The Amarillo Pioneer

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Your Ballot 2019: A Look at the Texas Constitutional Amendments Election

When Amarillo voters head to the polls this November, ten potential amendments to the Texas Constitution will be on the ballot. Here is what you need to know.

In July, Deputy Secretary of State Joe Esparza drew for ballot position for the ten amendments that legislators advanced to the ballot for November 2019. All ten propositions would amend the Texas Constitution in varying degrees, but each will require a majority vote by the Texas electorate to go into effect. All proposals that will appear on the November ballot were advanced to the ballot by a two-thirds majority of the Texas Legislature.

The proposed amendments will appear on the ballot as follows:

Proposition 1 (HJR 72)

“The constitutional amendment permitting a person to hold more than one office as a municipal judge at the same time.”

Proposition 2 (SJR 79)

“The constitutional amendment providing for the issuance of additional general obligation bonds by the Texas Water Development Board in an amount not to exceed $200 million to provide financial assistance for the development of certain projects in economically distressed areas.”

Proposition 3 (HJR 34)

“The constitutional amendment authorizing the legislature to provide for a temporary exemption from ad valorem taxation of a portion of the appraised value of certain property damaged by a disaster.”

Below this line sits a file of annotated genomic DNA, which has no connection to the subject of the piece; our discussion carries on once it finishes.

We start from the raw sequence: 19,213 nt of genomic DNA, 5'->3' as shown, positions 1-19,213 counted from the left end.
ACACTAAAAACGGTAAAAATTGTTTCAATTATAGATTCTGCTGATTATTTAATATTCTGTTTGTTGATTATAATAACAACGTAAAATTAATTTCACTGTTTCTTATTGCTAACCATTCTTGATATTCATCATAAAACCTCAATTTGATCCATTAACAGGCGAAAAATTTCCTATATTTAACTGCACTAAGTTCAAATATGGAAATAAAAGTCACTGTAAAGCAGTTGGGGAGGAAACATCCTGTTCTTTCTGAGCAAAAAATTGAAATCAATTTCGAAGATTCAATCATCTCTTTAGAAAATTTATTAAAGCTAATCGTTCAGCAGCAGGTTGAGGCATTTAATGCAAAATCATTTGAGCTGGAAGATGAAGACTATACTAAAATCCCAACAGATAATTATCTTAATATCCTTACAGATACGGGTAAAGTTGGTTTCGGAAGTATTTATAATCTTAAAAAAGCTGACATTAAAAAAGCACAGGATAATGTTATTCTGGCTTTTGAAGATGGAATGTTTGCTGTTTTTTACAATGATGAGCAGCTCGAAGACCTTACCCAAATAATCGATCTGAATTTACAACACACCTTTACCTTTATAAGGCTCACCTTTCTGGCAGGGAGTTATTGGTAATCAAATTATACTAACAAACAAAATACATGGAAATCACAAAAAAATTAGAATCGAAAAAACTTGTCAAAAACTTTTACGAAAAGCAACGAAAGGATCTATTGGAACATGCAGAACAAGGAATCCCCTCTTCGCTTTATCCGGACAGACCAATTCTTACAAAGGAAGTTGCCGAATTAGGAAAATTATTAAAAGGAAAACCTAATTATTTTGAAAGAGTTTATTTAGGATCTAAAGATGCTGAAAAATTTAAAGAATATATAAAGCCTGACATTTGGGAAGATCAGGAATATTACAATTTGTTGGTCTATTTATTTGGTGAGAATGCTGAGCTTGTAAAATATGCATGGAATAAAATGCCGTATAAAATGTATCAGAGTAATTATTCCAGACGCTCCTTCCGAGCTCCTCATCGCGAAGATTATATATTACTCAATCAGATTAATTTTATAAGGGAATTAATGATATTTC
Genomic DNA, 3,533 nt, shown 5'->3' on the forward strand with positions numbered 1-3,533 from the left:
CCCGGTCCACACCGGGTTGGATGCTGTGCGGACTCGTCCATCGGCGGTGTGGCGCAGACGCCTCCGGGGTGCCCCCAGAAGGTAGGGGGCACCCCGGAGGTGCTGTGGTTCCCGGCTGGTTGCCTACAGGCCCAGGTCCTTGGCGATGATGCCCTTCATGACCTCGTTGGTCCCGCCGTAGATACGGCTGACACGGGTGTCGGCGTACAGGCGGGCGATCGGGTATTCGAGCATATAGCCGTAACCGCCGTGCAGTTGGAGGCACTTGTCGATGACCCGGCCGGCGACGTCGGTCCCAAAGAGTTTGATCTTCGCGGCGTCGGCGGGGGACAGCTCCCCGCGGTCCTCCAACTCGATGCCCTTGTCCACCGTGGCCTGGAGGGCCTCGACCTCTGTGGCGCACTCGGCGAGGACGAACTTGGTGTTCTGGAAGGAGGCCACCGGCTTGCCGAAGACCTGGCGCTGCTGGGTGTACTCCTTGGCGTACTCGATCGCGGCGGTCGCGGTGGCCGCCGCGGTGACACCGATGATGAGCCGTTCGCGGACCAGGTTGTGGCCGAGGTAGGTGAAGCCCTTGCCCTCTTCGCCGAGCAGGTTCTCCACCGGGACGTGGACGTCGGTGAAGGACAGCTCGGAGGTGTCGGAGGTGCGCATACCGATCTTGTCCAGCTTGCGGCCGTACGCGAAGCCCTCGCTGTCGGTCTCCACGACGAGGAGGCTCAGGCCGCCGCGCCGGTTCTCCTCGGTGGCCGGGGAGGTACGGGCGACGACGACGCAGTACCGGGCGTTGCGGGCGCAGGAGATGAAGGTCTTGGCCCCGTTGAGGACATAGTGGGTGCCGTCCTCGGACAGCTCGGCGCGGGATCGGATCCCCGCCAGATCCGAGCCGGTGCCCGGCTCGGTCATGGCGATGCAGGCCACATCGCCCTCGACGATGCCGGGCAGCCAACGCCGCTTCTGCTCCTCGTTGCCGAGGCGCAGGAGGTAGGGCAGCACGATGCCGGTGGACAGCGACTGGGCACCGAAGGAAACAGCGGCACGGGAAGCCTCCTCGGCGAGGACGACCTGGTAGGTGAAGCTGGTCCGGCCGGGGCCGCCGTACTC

Proposition 4 (HJR 38)

“The constitutional amendment prohibiting the imposition of an individual income tax, including a tax on an individual’s share of partnership and unincorporated association income.”

Proposition 5 (SJR 24)

“The constitutional amendment dedicating the revenue received from the existing state sales and use taxes that are imposed on sporting goods to the Texas Parks and Wildlife Department and the Texas Historical Commission to protect Texas’ natural areas, water quality, and history by acquiring, managing, and improving state and local parks and historic sites while not increasing the rate of the state sales and use taxes.”

Proposition 6 (HJR 12)

"The constitutional amendment authorizing the legislature to increase by $3 billion the maximum bond amount authorized for the Cancer Prevention and Research Institute of Texas."

Proposition 7 (HJR 151)

“The constitutional amendment allowing increased distributions to the available school fund.”

Proposition 8 (HJR 4)

“The constitutional amendment providing for the creation of the flood infrastructure fund to assist in the financing of drainage, flood mitigation, and flood control projects.”

Proposition 9 (HJR 95)

“The constitutional amendment authorizing the legislature to exempt from ad valorem taxation precious metal held in a precious metal depository located in this state.”

Proposition 10 (SJR 32)

“The constitutional amendment to allow the transfer of a law enforcement animal to a qualified caretaker in certain circumstances.”

All Texans who are registered to vote will be eligible to vote in the November Constitutional Amendments election.

State of Texas officials draw for ballot positions/Photo by Texas Secretary of State’s Office

State of Texas officials draw for ballot positions/Photo by Texas Secretary of State’s Office

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